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Photograph by Jon Griffith

Take Better Photos in the Mountains – Part 1

Like many “pros” out there, I’m a self-taught photographer—after all photography itself is not that complicated. Over the years I’ve become a lot more efficient at capturing the outdoors, but my style has never changed. Everyone has their own style, and that’s not something that should be force fed. But underneath every personal taste there are always going to be universal “laws” and tricks that photographers use to make great images. Some may seem basic, and others a bit alien but hopefully there is something in here for everyone because at the end of the day these are just tips to shoot what I want to shoot, and you have to adapt them to your vision and your adventure.

Rule of Thirds

This is possibly the least exciting thing to start with, but it is also the most important. The Rule of Thirds dictates that you should try and break up your images into rough thirds—did you ever take a landscape photo with the horizon at mid height (a natural thing to do) only to get home and think it was lacking? Well the Rule of Thirds says that the sky should have only taken up a third of the photo, the background the middle third, and the foreground the lower third. Nowadays digital cameras can help you out a bit and you can select to always see a “thirds grid view”on your view finder—try it it will make all the difference. It will also help you keep that horizon straight.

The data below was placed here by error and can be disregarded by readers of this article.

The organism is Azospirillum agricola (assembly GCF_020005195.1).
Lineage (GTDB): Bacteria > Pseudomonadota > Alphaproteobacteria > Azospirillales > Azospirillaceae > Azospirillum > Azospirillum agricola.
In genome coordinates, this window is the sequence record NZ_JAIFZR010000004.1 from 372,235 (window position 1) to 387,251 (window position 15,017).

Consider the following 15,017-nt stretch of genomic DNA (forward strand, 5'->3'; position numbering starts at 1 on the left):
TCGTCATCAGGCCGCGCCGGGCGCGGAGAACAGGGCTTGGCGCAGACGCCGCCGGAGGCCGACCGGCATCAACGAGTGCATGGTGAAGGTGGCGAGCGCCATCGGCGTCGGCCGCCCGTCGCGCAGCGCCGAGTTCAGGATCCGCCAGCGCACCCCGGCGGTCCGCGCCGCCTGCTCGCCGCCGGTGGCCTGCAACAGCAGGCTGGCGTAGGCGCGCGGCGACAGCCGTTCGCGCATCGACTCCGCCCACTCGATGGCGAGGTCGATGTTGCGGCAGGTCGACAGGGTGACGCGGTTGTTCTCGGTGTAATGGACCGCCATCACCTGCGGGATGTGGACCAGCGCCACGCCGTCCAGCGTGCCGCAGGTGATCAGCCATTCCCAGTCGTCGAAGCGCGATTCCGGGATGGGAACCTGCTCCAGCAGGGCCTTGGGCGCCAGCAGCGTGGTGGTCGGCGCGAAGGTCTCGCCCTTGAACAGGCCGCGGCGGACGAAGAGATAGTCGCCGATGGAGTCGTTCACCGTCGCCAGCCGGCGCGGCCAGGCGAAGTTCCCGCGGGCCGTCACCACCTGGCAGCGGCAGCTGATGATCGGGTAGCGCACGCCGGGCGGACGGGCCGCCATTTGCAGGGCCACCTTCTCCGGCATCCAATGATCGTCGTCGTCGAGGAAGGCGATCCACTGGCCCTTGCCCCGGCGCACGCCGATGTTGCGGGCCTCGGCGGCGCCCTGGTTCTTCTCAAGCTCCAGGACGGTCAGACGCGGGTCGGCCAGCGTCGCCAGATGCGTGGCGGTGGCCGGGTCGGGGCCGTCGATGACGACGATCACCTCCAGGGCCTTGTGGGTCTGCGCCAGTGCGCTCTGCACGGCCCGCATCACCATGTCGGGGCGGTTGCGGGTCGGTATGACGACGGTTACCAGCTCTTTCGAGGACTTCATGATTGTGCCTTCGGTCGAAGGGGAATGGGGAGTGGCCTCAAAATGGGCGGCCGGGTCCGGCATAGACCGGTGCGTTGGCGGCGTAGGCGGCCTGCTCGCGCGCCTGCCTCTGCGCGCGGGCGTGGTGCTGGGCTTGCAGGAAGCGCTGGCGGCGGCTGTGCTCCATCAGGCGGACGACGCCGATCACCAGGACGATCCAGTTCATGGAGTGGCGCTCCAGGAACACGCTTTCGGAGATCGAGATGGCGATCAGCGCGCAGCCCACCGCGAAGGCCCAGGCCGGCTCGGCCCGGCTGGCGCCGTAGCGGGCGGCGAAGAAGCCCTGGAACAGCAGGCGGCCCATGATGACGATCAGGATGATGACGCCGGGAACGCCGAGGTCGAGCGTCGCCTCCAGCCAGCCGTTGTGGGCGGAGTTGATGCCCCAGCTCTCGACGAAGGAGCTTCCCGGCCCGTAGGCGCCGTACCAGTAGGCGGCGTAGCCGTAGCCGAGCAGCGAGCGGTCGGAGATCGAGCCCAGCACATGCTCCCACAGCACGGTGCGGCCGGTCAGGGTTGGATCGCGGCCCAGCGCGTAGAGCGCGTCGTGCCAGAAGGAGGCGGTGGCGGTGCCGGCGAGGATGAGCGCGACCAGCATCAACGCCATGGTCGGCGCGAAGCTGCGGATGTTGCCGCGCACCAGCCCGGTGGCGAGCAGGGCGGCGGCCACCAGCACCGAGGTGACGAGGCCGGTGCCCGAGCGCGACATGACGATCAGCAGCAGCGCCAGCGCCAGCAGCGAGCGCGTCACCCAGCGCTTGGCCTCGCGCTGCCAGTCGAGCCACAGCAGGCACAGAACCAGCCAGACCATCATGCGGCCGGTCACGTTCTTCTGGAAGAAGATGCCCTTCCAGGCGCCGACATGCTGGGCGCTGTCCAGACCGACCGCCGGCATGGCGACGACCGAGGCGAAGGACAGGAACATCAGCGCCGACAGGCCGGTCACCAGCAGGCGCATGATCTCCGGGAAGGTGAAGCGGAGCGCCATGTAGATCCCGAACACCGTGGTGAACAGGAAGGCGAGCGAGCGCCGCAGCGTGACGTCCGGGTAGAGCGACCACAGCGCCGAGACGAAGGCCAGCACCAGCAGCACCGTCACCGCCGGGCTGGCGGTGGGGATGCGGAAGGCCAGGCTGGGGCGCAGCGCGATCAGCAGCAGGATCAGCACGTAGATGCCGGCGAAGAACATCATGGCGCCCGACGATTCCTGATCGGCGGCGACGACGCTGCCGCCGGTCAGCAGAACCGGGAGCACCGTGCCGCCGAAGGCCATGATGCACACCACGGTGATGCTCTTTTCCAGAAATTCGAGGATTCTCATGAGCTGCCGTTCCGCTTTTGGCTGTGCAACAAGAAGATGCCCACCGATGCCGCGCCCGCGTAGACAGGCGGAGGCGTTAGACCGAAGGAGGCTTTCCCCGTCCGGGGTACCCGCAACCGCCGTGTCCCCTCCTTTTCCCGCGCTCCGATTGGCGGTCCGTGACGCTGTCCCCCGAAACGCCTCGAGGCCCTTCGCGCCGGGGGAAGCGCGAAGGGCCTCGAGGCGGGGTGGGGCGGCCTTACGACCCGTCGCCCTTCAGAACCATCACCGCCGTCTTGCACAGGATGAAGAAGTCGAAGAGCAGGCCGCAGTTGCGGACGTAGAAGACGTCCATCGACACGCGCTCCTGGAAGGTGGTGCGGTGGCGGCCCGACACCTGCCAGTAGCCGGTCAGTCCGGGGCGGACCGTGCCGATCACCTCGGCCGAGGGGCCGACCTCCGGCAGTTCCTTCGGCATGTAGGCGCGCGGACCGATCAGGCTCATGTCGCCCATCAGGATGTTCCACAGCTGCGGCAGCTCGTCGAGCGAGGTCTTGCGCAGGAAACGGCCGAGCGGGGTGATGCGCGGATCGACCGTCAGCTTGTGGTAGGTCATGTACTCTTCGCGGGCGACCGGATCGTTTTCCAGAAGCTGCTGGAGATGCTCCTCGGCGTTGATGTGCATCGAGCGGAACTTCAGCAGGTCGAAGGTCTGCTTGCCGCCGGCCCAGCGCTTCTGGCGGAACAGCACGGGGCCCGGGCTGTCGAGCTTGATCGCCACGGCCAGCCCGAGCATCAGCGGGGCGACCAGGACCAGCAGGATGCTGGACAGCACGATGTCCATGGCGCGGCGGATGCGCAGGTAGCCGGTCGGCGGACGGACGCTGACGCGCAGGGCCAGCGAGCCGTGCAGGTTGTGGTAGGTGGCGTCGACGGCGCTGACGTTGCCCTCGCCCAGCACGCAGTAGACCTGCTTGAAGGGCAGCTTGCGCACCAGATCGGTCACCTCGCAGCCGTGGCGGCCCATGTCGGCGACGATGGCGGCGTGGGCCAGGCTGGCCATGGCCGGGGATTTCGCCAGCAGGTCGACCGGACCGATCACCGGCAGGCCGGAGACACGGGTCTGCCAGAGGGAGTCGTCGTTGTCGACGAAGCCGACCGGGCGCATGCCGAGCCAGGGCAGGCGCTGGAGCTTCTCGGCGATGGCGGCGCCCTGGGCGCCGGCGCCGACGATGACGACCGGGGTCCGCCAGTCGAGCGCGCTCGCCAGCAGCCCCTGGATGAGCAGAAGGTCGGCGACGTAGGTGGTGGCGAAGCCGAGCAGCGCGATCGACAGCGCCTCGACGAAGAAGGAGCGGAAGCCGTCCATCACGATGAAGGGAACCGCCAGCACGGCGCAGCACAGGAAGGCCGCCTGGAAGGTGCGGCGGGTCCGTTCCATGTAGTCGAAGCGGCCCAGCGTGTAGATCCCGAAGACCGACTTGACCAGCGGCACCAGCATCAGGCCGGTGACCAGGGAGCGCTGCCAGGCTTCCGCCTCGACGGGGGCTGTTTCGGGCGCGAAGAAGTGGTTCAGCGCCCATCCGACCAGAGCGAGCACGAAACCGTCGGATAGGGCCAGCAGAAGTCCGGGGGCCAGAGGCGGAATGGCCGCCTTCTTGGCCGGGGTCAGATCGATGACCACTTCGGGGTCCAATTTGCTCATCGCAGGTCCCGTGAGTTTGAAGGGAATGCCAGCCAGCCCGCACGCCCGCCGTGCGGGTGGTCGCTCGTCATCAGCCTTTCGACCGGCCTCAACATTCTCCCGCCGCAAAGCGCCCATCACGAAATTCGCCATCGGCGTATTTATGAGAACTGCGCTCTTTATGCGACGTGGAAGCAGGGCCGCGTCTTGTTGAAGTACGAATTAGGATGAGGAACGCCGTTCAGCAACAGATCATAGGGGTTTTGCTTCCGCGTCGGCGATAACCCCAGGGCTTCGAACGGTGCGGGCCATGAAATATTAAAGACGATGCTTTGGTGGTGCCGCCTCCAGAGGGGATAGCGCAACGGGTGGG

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The Rule of Nine often helps to keep lines of interest in your image—try and balance the opposite part of the image with something interesting as well. In this case the sun in the top left and while the climber is in the bottom right. Photograph by Jon Griffith

As you’ll see in the examples here, it’s important not to be too rigid about it—I’ve purposely included images that don’t follow the exact Rule of Thirds just to show that it’s good to allow yourself a bit of artistic license.

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An almost perfect Rule of Thirds: The lower third shows the subject and foreground, the middle third takes in the mountain backdrop, and the upper third takes in the sky; Photograph by Jon Griffith


I’m a stickler for keeping images pin sharp and for that you need to find the sweet spot of your lens. Every lens is going to be different but a simple Google search will tell you what aperture you should be shooting at to get the sharpest images. Don’t get too caught up in this though- the differences are minor. Just try and avoid shooting at either end of the aperture range and you’ll be fine. The image below shows varying F-Stops using a Canon 24-105 F4-22 L lens.

This is part one in our weekly tutorial with climber/photographer Jonathan Griffith on how to take better photos in the mountains. Come back next Tuesday for the next installment.